Introducing MCHS Trading
MCHS trading is a fictitious trading company used in this book to illustrate different approaches to information management. MCHS Trading sells goods through four channels: on the Internet, via mail order, via a call center, and through physical shops. Due to differences in requirements, orders are taken by three different applications: E-shop for the Internet orders, Mail-shop for mail order and the call center, and the Stores application to support the needs of the physical stores. These applications were introduced incrementally as MCHS Trading opened the new channels to its customers.
Orders are fulfilled and money is collected through the Shipping and Invoicing applications, respectively. The E-shop, Mail-shop, and Stores applications send the order details to the Shipping application, which in turn forwards them on to the Invoicing applications as soon as an order is dispatched. This is illustrated in Figure 1.1.
Figure 1.1. MCHS Trading’s order-processing systems.
From a functional point of view, this is a rational separation of concerns. Each application has a clearly delineated set of responsibilities and the process works—customers get the goods they ordered and the correct money is collected in exchange for the goods.
However, when the information stores are added to the picture (see Figure 1.2), you can see that the details about customers, products, and orders are replicated across the systems. Why? Because this information is core to MCHS Trading’s business and so every application needs it in some form or another.
Figure 1.2. Information stores supporting order processing.
Failing to synchronize this information effectively leads to inflexibility and inefficiencies in the organization that can have an impact both internally and externally.
Consider an individual customer, Alistair Steiff. He has registered for a loyalty card, which is handled by the Stores application, and he also uses the E-shop and the mail order channel from time to time. The E-shop keeps a record of Alistair in the form of a customer account. This is different from the loyalty card account. The Mail-shop application takes Alistair’s details with each order. It has no capability to maintain his details for the next time he orders something through that channel, which Alistair finds a little annoying.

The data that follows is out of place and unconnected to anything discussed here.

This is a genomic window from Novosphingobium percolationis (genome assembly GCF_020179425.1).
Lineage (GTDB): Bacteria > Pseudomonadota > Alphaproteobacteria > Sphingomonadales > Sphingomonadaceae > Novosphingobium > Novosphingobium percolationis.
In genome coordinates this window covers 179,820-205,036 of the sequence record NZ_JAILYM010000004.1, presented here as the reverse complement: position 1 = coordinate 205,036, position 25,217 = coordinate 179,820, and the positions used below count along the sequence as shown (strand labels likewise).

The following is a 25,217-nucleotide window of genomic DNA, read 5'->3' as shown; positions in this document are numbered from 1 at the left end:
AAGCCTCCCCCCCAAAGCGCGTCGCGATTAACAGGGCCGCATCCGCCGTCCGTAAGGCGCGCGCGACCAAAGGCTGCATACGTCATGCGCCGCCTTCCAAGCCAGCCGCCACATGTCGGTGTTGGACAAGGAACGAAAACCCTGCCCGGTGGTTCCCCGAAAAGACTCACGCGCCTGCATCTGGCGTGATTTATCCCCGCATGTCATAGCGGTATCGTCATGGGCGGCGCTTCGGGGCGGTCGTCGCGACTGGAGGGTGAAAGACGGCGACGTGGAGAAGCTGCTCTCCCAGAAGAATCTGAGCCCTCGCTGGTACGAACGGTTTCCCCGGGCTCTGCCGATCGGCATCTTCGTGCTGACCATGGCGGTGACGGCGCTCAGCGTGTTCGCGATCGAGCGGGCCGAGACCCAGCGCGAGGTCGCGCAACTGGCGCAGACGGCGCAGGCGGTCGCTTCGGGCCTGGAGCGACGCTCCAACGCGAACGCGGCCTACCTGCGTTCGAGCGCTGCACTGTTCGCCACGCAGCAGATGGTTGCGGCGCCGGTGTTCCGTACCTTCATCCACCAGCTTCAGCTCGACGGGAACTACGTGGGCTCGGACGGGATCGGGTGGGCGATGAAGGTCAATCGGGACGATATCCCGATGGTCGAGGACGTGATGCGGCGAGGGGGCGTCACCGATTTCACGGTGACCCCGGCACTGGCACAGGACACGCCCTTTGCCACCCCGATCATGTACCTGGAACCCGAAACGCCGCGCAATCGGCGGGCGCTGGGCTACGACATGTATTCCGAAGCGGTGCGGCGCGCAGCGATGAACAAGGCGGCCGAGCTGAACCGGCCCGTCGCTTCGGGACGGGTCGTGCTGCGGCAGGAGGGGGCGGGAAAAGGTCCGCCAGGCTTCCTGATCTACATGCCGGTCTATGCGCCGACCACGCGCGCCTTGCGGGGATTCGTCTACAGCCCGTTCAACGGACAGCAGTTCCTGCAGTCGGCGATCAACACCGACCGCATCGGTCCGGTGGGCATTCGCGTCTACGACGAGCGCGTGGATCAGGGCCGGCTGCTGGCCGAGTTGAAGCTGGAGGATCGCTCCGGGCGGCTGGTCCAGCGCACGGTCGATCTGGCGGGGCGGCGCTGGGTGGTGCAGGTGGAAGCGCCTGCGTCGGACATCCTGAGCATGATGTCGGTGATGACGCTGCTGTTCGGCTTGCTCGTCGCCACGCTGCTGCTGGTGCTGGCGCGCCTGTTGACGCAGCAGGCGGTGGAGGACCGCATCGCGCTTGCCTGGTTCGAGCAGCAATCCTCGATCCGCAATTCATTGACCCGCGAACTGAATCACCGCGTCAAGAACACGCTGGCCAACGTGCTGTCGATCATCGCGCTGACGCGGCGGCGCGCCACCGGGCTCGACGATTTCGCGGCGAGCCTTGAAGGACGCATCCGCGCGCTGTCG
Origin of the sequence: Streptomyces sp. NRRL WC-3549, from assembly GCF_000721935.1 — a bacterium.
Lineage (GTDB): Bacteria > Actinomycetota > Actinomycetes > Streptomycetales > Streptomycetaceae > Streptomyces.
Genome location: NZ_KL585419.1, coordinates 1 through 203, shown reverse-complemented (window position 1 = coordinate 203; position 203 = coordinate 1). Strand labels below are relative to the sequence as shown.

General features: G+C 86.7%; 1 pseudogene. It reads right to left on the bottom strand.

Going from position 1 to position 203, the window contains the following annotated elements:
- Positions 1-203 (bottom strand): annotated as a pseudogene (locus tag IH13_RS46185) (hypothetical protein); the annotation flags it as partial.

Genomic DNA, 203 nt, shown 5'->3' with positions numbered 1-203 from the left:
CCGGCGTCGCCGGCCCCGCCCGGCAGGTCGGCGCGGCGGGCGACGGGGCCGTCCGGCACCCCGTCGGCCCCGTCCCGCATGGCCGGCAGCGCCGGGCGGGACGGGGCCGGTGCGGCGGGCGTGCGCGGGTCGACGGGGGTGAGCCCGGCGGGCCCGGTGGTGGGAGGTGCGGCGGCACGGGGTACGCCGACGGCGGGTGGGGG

Alistair experienced another issue when he moved to a new address. Although he updated his address in his E-shop account, MCHS Trading kept sending his loyalty card statements to his old address. He tried phoning MCHS Trading’s call center but they could not help because they were only set up to take new orders. He had to write a letter to MCHS Trading to get the loyalty card address updated.
Within MCHS Trading, there is also frustration with the current systems. It is difficult to understand the buying patterns of its customers:
- To understand which new products would be of interest to an individual
- To understand how an individual interacts across each of MCHS Trading’s sales channels
There are two issues here. First, the applications only store information that is relevant to their operation—so it is hard to see the complete picture when the details are spread among the applications. Second, applications are designed to reflect the current operational state of their work. They may keep historical data, but not in the form that is conducive to analysis of trends and anomalies.
This lack of insight is inhibiting MCHS Trading’s ability to grow and there is a need to introduce new management reporting capability to understand how the business is really performing.